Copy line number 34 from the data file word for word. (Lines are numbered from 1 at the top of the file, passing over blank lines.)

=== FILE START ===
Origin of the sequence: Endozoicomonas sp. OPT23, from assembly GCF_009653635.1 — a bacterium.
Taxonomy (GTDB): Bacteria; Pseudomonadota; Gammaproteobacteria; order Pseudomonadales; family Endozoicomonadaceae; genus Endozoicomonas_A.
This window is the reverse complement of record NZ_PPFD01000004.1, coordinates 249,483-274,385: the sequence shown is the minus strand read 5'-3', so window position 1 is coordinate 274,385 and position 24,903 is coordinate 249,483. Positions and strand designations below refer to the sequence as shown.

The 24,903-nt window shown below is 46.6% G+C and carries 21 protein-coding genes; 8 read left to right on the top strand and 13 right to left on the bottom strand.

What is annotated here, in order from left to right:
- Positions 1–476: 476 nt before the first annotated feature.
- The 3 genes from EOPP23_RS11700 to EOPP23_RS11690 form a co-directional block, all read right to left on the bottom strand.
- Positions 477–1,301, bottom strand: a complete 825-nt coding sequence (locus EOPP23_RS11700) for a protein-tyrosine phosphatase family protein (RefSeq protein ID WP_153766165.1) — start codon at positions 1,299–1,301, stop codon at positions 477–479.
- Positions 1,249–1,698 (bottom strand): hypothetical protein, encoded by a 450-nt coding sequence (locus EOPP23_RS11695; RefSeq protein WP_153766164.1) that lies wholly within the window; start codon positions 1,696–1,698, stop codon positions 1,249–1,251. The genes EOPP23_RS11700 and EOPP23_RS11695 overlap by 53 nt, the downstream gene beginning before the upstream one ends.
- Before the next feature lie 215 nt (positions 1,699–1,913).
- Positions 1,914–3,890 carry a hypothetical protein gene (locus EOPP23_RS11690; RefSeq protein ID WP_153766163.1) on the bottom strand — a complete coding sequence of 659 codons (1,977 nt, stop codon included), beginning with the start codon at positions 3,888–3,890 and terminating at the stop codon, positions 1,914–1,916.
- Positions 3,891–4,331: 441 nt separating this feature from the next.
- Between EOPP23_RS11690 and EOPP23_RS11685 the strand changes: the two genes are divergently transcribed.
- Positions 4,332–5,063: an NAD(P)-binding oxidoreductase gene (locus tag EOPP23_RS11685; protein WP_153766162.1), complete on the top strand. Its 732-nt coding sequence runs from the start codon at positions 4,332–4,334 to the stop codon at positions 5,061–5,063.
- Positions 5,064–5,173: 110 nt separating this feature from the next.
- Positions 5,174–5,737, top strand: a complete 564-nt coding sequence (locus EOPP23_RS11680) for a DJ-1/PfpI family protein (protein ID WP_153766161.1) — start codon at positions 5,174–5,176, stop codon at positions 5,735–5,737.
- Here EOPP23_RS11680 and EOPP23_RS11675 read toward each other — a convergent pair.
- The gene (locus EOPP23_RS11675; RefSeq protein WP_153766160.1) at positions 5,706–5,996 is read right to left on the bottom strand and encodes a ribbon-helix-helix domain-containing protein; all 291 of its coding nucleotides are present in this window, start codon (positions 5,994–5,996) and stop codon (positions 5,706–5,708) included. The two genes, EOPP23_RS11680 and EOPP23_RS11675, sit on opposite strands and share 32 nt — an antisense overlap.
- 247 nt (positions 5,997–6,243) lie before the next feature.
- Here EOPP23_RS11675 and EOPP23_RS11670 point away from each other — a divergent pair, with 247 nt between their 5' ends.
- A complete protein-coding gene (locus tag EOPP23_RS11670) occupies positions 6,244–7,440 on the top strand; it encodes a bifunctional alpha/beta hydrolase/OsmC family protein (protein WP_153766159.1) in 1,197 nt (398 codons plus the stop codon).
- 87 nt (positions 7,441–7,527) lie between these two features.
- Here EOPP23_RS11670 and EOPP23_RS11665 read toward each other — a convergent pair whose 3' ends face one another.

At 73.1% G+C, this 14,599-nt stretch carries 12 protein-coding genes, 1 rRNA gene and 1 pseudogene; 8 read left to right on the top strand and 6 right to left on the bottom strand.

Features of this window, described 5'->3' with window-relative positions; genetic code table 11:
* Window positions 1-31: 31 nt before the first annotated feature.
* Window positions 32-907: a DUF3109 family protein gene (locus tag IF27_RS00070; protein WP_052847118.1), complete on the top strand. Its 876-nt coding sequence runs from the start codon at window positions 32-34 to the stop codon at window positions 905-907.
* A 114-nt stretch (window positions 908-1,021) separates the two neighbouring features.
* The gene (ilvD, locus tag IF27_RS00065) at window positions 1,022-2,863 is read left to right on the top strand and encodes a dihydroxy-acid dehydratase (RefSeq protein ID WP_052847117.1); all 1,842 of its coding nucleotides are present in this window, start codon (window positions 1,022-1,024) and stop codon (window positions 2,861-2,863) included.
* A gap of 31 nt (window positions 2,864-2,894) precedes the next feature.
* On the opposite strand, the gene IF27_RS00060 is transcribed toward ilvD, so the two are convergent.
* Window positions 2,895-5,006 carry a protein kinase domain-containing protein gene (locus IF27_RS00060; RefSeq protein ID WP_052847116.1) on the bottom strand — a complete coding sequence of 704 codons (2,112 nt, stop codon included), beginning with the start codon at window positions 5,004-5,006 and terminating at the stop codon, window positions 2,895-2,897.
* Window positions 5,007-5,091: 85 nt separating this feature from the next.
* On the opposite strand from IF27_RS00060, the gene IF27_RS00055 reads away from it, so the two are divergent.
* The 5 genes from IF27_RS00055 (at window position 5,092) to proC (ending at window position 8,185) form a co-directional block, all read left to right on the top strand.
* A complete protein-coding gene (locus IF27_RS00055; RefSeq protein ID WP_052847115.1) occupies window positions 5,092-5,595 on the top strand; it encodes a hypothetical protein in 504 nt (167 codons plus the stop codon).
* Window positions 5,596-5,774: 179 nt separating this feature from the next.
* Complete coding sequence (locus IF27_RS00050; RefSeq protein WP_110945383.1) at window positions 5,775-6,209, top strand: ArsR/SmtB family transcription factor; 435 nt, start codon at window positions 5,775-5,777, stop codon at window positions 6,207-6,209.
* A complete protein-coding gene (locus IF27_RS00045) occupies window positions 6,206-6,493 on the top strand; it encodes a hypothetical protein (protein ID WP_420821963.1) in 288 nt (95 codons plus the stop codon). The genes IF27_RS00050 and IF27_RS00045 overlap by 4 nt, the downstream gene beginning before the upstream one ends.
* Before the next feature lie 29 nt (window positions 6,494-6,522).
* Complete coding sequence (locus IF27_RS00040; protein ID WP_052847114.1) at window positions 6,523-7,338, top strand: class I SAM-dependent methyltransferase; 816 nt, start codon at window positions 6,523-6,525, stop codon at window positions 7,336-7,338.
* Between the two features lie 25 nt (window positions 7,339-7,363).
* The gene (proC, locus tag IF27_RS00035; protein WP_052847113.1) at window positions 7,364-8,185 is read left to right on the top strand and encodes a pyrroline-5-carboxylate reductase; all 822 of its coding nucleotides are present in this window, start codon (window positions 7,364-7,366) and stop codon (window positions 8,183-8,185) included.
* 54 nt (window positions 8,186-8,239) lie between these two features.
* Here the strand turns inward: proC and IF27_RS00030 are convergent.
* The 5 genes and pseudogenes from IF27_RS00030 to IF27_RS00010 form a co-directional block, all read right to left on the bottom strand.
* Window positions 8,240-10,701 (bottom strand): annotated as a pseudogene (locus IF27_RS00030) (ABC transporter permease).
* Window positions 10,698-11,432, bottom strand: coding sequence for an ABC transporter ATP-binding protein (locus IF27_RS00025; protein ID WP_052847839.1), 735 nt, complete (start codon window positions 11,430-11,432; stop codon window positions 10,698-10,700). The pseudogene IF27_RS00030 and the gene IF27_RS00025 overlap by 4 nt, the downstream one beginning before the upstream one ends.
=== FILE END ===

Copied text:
* On the opposite strand from IF27_RS00060, the gene IF27_RS00055 reads away from it, so the two are divergent.